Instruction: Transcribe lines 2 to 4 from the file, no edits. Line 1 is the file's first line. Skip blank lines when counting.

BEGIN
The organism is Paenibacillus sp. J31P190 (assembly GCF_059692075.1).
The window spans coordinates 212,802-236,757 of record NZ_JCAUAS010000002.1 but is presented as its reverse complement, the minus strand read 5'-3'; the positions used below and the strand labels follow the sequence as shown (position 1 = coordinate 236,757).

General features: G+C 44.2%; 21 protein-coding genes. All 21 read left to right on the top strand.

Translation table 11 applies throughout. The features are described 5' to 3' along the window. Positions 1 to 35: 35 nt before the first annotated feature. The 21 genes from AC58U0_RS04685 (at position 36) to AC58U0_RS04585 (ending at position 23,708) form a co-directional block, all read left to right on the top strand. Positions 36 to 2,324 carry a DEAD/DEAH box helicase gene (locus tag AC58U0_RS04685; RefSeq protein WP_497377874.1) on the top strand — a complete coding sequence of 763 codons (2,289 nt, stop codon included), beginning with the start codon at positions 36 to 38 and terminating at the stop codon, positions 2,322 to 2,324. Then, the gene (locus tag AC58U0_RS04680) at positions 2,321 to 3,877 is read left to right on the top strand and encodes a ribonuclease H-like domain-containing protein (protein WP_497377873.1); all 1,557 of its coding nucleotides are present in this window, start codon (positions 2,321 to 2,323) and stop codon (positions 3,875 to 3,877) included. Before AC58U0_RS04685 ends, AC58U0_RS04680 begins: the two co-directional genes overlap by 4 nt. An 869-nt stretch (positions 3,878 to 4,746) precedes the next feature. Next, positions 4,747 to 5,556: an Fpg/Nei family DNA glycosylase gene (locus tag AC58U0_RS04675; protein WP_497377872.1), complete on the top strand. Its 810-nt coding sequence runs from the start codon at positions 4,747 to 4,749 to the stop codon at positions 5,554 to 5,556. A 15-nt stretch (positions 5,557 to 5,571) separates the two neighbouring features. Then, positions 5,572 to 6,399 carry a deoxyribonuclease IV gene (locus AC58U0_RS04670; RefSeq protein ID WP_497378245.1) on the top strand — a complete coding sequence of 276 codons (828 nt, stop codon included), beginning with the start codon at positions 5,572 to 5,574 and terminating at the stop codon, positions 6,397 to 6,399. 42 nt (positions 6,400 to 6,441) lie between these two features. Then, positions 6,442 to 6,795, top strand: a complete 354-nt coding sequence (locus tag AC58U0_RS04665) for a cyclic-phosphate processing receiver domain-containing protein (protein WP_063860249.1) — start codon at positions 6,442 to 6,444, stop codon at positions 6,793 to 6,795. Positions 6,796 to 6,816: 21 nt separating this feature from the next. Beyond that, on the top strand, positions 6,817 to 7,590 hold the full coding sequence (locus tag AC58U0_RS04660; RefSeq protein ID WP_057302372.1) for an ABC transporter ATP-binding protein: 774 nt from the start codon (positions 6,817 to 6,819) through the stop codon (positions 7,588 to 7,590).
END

The window spans coordinates 212,802-236,757 of record NZ_JCAUAS010000002.1 but is presented as its reverse complement, the minus strand read 5'-3'; the positions used below and the strand labels follow the sequence as shown (position 1 = coordinate 236,757).

General features: G+C 44.2%; 21 protein-coding genes. All 21 read left to right on the top strand.

Translation table 11 applies throughout. The features are described 5' to 3' along the window. Positions 1 to 35: 35 nt before the first annotated feature. The 21 genes from AC58U0_RS04685 (at position 36) to AC58U0_RS04585 (ending at position 23,708) form a co-directional block, all read left to right on the top strand. Positions 36 to 2,324 carry a DEAD/DEAH box helicase gene (locus tag AC58U0_RS04685; RefSeq protein WP_497377874.1) on the top strand — a complete coding sequence of 763 codons (2,289 nt, stop codon included), beginning with the start codon at positions 36 to 38 and terminating at the stop codon, positions 2,322 to 2,324. Then, the gene (locus tag AC58U0_RS04680) at positions 2,321 to 3,877 is read left to right on the top strand and encodes a ribonuclease H-like domain-containing protein (protein WP_497377873.1); all 1,557 of its coding nucleotides are present in this window, start codon (positions 2,321 to 2,323) and stop codon (positions 3,875 to 3,877) included. Before AC58U0_RS04685 ends, AC58U0_RS04680 begins: the two co-directional genes overlap by 4 nt. An 869-nt stretch (positions 3,878 to 4,746) precedes the next feature. Next, positions 4,747 to 5,556: an Fpg/Nei family DNA glycosylase gene (locus tag AC58U0_RS04675; protein WP_497377872.1), complete on the top strand. Its 810-nt coding sequence runs from the start codon at positions 4,747 to 4,749 to the stop codon at positions 5,554 to 5,556. A 15-nt stretch (positions 5,557 to 5,571) separates the two neighbouring features. Then, positions 5,572 to 6,399 carry a deoxyribonuclease IV gene (locus AC58U0_RS04670; RefSeq protein ID WP_497378245.1) on the top strand — a complete coding sequence of 276 codons (828 nt, stop codon included), beginning with the start codon at positions 5,572 to 5,574 and terminating at the stop codon, positions 6,397 to 6,399. 42 nt (positions 6,400 to 6,441) lie between these two features. Then, positions 6,442 to 6,795, top strand: a complete 354-nt coding sequence (locus tag AC58U0_RS04665) for a cyclic-phosphate processing receiver domain-containing protein (protein WP_063860249.1) — start codon at positions 6,442 to 6,444, stop codon at positions 6,793 to 6,795. Positions 6,796 to 6,816: 21 nt separating this feature from the next. Beyond that, on the top strand, positions 6,817 to 7,590 hold the full coding sequence (locus tag AC58U0_RS04660; RefSeq protein ID WP_057302372.1) for an ABC transporter ATP-binding protein: 774 nt from the start codon (positions 6,817 to 6,819) through the stop codon (positions 7,588 to 7,590).